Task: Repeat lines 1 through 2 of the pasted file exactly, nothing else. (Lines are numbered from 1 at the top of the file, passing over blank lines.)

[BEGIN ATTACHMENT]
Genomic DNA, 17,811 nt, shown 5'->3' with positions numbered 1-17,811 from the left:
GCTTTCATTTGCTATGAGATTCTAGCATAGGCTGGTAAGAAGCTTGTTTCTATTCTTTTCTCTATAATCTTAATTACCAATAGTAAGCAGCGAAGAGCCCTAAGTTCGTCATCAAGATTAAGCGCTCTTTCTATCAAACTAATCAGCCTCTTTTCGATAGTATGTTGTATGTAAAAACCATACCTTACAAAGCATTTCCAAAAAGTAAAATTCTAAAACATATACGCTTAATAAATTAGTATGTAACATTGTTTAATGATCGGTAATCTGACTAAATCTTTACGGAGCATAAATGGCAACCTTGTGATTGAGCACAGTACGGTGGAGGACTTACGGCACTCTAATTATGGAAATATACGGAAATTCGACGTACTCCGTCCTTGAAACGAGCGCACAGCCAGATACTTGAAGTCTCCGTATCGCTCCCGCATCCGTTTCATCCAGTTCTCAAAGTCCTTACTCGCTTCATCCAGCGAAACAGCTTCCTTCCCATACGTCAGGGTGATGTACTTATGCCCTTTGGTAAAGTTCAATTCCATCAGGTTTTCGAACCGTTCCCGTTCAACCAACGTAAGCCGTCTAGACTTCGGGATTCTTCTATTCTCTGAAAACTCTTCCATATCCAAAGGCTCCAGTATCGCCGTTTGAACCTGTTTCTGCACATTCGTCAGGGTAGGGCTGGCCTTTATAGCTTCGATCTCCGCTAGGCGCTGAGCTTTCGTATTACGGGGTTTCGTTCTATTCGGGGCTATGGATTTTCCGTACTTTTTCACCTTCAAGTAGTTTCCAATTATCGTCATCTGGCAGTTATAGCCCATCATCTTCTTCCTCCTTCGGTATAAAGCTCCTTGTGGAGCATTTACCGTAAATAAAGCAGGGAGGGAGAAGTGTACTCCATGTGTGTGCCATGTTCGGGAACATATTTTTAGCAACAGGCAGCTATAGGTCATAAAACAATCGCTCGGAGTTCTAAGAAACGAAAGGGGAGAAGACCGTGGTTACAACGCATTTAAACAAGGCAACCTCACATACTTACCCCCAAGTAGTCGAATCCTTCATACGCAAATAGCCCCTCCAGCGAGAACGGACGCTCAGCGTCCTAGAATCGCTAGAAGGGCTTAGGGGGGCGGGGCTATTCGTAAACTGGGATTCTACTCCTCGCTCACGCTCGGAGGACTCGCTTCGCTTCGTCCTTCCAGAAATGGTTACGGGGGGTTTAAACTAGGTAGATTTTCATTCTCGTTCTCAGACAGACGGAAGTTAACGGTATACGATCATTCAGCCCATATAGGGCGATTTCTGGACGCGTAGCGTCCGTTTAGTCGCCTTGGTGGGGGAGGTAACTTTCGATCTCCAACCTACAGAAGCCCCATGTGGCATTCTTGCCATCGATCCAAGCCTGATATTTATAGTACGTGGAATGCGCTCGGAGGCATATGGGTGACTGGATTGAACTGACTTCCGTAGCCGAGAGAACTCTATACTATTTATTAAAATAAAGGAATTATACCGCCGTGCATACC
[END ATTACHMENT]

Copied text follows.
Genomic DNA, 17,811 nt, shown 5'->3' with positions numbered 1-17,811 from the left:
GCTTTCATTTGCTATGAGATTCTAGCATAGGCTGGTAAGAAGCTTGTTTCTATTCTTTTCTCTATAATCTTAATTACCAATAGTAAGCAGCGAAGAGCCCTAAGTTCGTCATCAAGATTAAGCGCTCTTTCTATCAAACTAATCAGCCTCTTTTCGATAGTATGTTGTATGTAAAAACCATACCTTACAAAGCATTTCCAAAAAGTAAAATTCTAAAACATATACGCTTAATAAATTAGTATGTAACATTGTTTAATGATCGGTAATCTGACTAAATCTTTACGGAGCATAAATGGCAACCTTGTGATTGAGCACAGTACGGTGGAGGACTTACGGCACTCTAATTATGGAAATATACGGAAATTCGACGTACTCCGTCCTTGAAACGAGCGCACAGCCAGATACTTGAAGTCTCCGTATCGCTCCCGCATCCGTTTCATCCAGTTCTCAAAGTCCTTACTCGCTTCATCCAGCGAAACAGCTTCCTTCCCATACGTCAGGGTGATGTACTTATGCCCTTTGGTAAAGTTCAATTCCATCAGGTTTTCGAACCGTTCCCGTTCAACCAACGTAAGCCGTCTAGACTTCGGGATTCTTCTATTCTCTGAAAACTCTTCCATATCCAAAGGCTCCAGTATCGCCGTTTGAACCTGTTTCTGCACATTCGTCAGGGTAGGGCTGGCCTTTATAGCTTCGATCTCCGCTAGGCGCTGAGCTTTCGTATTACGGGGTTTCGTTCTATTCGGGGCTATGGATTTTCCGTACTTTTTCACCTTCAAGTAGTTTCCAATTATCGTCATCTGGCAGTTATAGCCCATCATCTTCTTCCTCCTTCGGTATAAAGCTCCTTGTGGAGCATTTACCGTAAATAAAGCAGGGAGGGAGAAGTGTACTCCATGTGTGTGCCATGTTCGGGAACATATTTTTAGCAACAGGCAGCTATAGGTCATAAAACAATCGCTCGGAGTTCTAAGAAACGAAAGGGGAGAAGACCGTGGTTACAACGCATTTAAACAAGGCAACCTCACATACTTACCCCCAAGTAGTCGAATCCTTCATACGCAAATAGCCCCTCCAGCGAGAACGGACGCTCAGCGTCCTAGAATCGCTAGAAGGGCTTAGGGGGGCGGGGCTATTCGTAAACTGGGATTCTACTCCTCGCTCACGCTCGGAGGACTCGCTTCGCTTCGTCCTTCCAGAAATGGTTACGGGGGGTTTAAACTAGGTAGATTTTCATTCTCGTTCTCAGACAGACGGAAGTTAACGGTATACGATCATTCAGCCCATATAGGGCGATTTCTGGACGCGTAGCGTCCGTTTAGTCGCCTTGGTGGGGGAGGTAACTTTCGATCTCCAACCTACAGAAGCCCCATGTGGCATTCTTGCCATCGATCCAAGCCTGATATTTATAGTACGTGGAATGCGCTCGGAGGCATATGGGTGACTGGATTGAACTGACTTCCGTAGCCGAGAGAACTCTATACTATTTATTAAAATAAAGGAATTATACCGCCGTGCATACC